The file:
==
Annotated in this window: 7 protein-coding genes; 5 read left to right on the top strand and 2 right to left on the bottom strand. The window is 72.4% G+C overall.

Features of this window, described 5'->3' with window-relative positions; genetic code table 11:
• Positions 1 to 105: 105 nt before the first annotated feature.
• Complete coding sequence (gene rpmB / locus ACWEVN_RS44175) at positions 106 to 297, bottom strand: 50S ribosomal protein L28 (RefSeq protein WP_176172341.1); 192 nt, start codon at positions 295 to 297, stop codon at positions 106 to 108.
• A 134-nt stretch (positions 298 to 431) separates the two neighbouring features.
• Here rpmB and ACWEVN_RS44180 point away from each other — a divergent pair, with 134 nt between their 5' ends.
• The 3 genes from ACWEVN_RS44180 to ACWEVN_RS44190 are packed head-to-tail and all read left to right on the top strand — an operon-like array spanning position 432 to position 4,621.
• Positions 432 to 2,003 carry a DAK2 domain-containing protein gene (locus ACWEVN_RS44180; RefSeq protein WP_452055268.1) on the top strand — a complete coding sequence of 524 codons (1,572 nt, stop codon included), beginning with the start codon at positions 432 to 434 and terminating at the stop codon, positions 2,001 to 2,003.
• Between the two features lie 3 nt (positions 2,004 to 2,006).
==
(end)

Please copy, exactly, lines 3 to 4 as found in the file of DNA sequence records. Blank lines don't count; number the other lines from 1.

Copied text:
• Positions 1 to 105: 105 nt before the first annotated feature.
• Complete coding sequence (gene rpmB / locus ACWEVN_RS44175) at positions 106 to 297, bottom strand: 50S ribosomal protein L28 (RefSeq protein WP_176172341.1); 192 nt, start codon at positions 295 to 297, stop codon at positions 106 to 108.